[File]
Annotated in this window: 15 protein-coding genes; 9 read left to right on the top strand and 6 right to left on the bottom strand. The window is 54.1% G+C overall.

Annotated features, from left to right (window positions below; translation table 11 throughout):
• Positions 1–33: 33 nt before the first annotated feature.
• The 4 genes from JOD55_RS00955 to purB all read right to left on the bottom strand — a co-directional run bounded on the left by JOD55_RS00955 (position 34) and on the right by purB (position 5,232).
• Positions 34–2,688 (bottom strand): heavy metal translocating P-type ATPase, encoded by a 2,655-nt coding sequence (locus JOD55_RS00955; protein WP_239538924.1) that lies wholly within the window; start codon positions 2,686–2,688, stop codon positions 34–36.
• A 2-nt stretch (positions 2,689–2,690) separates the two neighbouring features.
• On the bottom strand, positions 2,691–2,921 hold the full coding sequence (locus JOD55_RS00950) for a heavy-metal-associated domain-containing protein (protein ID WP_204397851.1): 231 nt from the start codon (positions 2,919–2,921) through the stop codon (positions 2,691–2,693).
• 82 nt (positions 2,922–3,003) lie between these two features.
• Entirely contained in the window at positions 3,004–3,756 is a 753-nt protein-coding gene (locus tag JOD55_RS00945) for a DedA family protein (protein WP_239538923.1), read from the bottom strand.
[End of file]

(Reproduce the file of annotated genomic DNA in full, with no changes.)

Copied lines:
Annotated in this window: 15 protein-coding genes; 9 read left to right on the top strand and 6 right to left on the bottom strand. The window is 54.1% G+C overall.

Annotated features, from left to right (window positions below; translation table 11 throughout):
• Positions 1–33: 33 nt before the first annotated feature.
• The 4 genes from JOD55_RS00955 to purB all read right to left on the bottom strand — a co-directional run bounded on the left by JOD55_RS00955 (position 34) and on the right by purB (position 5,232).
• Positions 34–2,688 (bottom strand): heavy metal translocating P-type ATPase, encoded by a 2,655-nt coding sequence (locus JOD55_RS00955; protein WP_239538924.1) that lies wholly within the window; start codon positions 2,686–2,688, stop codon positions 34–36.
• A 2-nt stretch (positions 2,689–2,690) separates the two neighbouring features.
• On the bottom strand, positions 2,691–2,921 hold the full coding sequence (locus JOD55_RS00950) for a heavy-metal-associated domain-containing protein (protein ID WP_204397851.1): 231 nt from the start codon (positions 2,919–2,921) through the stop codon (positions 2,691–2,693).
• 82 nt (positions 2,922–3,003) lie between these two features.
• Entirely contained in the window at positions 3,004–3,756 is a 753-nt protein-coding gene (locus tag JOD55_RS00945) for a DedA family protein (protein WP_239538923.1), read from the bottom strand.